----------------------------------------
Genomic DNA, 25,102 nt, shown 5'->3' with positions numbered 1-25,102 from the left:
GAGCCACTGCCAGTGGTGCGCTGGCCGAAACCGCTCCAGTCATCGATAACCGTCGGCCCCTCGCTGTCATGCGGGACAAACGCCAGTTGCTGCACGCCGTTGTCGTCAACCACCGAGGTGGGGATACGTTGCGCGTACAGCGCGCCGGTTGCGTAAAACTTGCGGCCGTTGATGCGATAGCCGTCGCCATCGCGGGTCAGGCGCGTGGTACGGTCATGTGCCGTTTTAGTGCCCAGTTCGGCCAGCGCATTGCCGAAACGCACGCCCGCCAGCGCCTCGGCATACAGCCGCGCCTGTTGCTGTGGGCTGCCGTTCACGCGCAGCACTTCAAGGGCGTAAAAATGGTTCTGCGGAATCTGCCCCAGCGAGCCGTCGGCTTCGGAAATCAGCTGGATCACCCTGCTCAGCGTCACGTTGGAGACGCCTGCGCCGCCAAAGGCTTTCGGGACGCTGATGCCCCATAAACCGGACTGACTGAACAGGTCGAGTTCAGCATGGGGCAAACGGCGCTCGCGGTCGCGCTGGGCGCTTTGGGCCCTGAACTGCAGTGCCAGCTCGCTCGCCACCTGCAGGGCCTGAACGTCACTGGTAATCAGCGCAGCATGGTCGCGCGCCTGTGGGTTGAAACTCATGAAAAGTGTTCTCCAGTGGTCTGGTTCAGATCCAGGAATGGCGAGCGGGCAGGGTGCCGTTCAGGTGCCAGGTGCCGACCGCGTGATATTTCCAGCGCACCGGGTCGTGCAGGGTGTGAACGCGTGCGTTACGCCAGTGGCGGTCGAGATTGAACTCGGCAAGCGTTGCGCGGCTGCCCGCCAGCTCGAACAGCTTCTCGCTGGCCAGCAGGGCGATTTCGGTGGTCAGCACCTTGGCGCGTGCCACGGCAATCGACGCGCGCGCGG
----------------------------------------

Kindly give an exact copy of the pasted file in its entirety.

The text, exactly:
Genomic DNA, 25,102 nt, shown 5'->3' with positions numbered 1-25,102 from the left:
GAGCCACTGCCAGTGGTGCGCTGGCCGAAACCGCTCCAGTCATCGATAACCGTCGGCCCCTCGCTGTCATGCGGGACAAACGCCAGTTGCTGCACGCCGTTGTCGTCAACCACCGAGGTGGGGATACGTTGCGCGTACAGCGCGCCGGTTGCGTAAAACTTGCGGCCGTTGATGCGATAGCCGTCGCCATCGCGGGTCAGGCGCGTGGTACGGTCATGTGCCGTTTTAGTGCCCAGTTCGGCCAGCGCATTGCCGAAACGCACGCCCGCCAGCGCCTCGGCATACAGCCGCGCCTGTTGCTGTGGGCTGCCGTTCACGCGCAGCACTTCAAGGGCGTAAAAATGGTTCTGCGGAATCTGCCCCAGCGAGCCGTCGGCTTCGGAAATCAGCTGGATCACCCTGCTCAGCGTCACGTTGGAGACGCCTGCGCCGCCAAAGGCTTTCGGGACGCTGATGCCCCATAAACCGGACTGACTGAACAGGTCGAGTTCAGCATGGGGCAAACGGCGCTCGCGGTCGCGCTGGGCGCTTTGGGCCCTGAACTGCAGTGCCAGCTCGCTCGCCACCTGCAGGGCCTGAACGTCACTGGTAATCAGCGCAGCATGGTCGCGCGCCTGTGGGTTGAAACTCATGAAAAGTGTTCTCCAGTGGTCTGGTTCAGATCCAGGAATGGCGAGCGGGCAGGGTGCCGTTCAGGTGCCAGGTGCCGACCGCGTGATATTTCCAGCGCACCGGGTCGTGCAGGGTGTGAACGCGTGCGTTACGCCAGTGGCGGTCGAGATTGAACTCGGCAAGCGTTGCGCGGCTGCCCGCCAGCTCGAACAGCTTCTCGCTGGCCAGCAGGGCGATTTCGGTGGTCAGCACCTTGGCGCGTGCCACGGCAATCGACGCGCGCGCGG